Brandon Takahashi

On the afternoon of August 13th, 2020, an enthusiastic virtual audience experienced music, dance, and magic during the inaugural run of Kokoro no Hashi, a program showcasing the diverse talents of local high school-aged students. Kokoro no Hashi, meaning “Bridge of Hearts,” was created by high school junior Brandon Takahashi to provide virtual entertainment for older adults and cultivate intergenerational connection during these physically-distanced times.

A Behind-the-Forum Look

Brandon became familiar with Keiro through youth leadership programs in the Japanese American community, including his experience with Kizuna and the Rising Stars Program. When he came up with the idea for Kokoro no Hashi, Brandon reached out to Keiro. “I was really lucky that Keiro was there to help me go through the process and launch this program,” he said.

The process of planning the program included contacting and interviewing performers, writing a script, compiling video components, and working with Keiro staff to smooth out event logistics. The team’s preparation paid off on the day of the program with audience members delighting in the interviews and performances by Leo Smith, Kacey Ura, Jared Ura, and Brandon Takahashi himself. One attendee commented, “I was smiling throughout the entire performance – I couldn’t help myself because it was so wonderful!” Another added, “I really enjoyed watching these young people. They are inspiring and so talented.”

Fill My Heart (and Yours) With Song

The program closed with Brandon singing his rendition of Frank Sinatra’s Fly Me to the Moon. He selected this song in particular because of the way it can make people smile – in addition the fact that he’s a huge Sinatra fan himself. Brandon explained, “Out of all the songs I know, Fly Me to the Moon is more happy and energetic. It brings more life.”

His song choice, as well as Kokoro no Hashi itself, reflects Brandon’s approach to music as a connective force. He described music as a passion that is fueled not only by the happiness it brings him, but the way he can share that experience with others. He mused, “I think that’s the most important thing for me, is that other people are enjoying my music. Music can be used to help people in a lot of ways, whether it’s for therapy, or just singing for your family. Stuff like that, that makes you just enjoy life.”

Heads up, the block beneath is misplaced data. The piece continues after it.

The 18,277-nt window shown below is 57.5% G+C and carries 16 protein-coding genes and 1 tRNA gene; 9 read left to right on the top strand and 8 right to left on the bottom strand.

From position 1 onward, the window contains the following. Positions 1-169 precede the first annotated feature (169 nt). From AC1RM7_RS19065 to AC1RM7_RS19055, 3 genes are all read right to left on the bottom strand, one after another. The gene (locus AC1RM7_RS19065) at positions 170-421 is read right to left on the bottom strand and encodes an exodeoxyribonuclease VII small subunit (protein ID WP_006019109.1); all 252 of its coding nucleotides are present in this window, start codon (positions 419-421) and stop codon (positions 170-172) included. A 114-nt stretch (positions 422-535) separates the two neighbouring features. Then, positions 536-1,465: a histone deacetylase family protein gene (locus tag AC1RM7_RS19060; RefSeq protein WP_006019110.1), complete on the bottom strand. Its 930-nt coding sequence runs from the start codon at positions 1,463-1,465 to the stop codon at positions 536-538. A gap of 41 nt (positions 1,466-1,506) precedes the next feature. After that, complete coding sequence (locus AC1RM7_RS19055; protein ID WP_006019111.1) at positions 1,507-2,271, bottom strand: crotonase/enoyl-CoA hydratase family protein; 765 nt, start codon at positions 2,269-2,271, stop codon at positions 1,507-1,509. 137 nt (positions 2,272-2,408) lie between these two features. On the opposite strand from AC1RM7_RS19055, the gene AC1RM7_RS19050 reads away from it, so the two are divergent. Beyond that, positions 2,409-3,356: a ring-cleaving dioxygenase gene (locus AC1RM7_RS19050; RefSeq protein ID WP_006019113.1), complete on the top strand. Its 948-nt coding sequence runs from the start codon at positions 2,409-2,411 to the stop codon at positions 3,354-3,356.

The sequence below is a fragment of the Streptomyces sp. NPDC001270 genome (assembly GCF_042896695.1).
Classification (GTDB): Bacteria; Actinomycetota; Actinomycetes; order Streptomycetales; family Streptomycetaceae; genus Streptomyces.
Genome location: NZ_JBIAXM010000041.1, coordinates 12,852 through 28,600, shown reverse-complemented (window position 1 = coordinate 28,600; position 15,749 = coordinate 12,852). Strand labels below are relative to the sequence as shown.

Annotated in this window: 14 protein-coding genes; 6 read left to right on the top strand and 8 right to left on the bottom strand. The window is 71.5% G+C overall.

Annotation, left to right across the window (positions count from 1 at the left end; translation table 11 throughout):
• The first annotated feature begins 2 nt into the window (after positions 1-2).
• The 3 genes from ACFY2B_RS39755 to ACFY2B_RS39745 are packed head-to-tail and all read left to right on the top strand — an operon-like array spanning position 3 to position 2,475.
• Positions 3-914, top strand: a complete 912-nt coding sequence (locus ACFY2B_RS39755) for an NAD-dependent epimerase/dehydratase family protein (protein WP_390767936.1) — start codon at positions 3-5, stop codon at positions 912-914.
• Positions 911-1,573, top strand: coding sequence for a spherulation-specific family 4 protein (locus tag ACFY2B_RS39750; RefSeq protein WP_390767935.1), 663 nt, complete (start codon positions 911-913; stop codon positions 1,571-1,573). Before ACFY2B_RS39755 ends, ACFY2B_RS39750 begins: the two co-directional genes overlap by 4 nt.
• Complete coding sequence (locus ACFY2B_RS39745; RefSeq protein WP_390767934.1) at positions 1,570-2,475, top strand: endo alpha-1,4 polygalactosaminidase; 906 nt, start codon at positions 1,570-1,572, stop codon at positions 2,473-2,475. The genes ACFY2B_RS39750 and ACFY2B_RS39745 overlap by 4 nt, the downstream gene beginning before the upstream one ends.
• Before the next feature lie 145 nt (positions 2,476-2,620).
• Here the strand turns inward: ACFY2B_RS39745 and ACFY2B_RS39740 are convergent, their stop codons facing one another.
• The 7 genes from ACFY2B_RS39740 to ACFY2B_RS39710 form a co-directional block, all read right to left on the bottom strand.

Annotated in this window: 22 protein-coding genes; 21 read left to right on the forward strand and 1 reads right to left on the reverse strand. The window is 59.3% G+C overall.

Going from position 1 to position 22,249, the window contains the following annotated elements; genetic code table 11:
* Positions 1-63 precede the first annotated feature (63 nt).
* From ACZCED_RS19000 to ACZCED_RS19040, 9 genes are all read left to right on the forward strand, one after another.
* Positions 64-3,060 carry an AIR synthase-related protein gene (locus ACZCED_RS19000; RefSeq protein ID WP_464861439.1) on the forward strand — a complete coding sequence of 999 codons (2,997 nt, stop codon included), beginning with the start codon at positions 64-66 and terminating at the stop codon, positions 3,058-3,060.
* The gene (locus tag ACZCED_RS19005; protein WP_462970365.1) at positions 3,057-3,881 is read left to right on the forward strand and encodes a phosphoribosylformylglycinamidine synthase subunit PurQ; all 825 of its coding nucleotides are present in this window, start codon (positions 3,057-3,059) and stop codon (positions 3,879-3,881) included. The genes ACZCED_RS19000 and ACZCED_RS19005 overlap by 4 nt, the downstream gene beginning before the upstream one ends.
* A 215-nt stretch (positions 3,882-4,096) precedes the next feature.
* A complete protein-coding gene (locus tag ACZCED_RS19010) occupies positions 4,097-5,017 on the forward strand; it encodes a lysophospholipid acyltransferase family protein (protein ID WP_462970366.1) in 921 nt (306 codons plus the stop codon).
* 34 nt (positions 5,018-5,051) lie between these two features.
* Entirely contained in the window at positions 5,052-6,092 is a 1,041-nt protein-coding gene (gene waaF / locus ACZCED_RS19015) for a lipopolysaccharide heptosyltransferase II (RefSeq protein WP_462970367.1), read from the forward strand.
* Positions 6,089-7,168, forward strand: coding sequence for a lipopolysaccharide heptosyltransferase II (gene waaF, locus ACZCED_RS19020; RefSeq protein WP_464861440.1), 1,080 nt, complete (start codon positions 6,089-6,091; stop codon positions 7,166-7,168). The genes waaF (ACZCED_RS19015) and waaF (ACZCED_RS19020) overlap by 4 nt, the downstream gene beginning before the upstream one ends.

A Virtual Call to Action

In reflecting on the experience that this program brought to the Keiro community, Brandon emphasized the importance of his generation supporting older adults however they can, but especially through technology. “I’m always calling or texting my friends. I think that when people don’t have that access or that knowledge of technology, it creates even more isolation,” he said, referencing the increased risk for social isolation that older adults often experience. “I think that’s really hard for people.”

Brandon mentioned programs like Kokoro no Hashi as one way to bring support and care to older adults. He also highlighted efforts his friends have been making, such as letter-writing outreach within the Little Tokyo community. “Any form of assuring them, ‘We’re here for you’ – and also knowing that we need them too – is something that’s really important for the community,” he shared.

Kokoro no Hashi attendees left enthusiastic feedback that praised the performers’ talents and requested more events of the like. Luckily for them, Brandon is already planning on expanding the program to include more participants and wider audiences. “After it was all done, I was really happy with how it went,” he said, “and I’m excited to see where it goes in the future.”

To view all upcoming Virtual Keiro Forums, click here.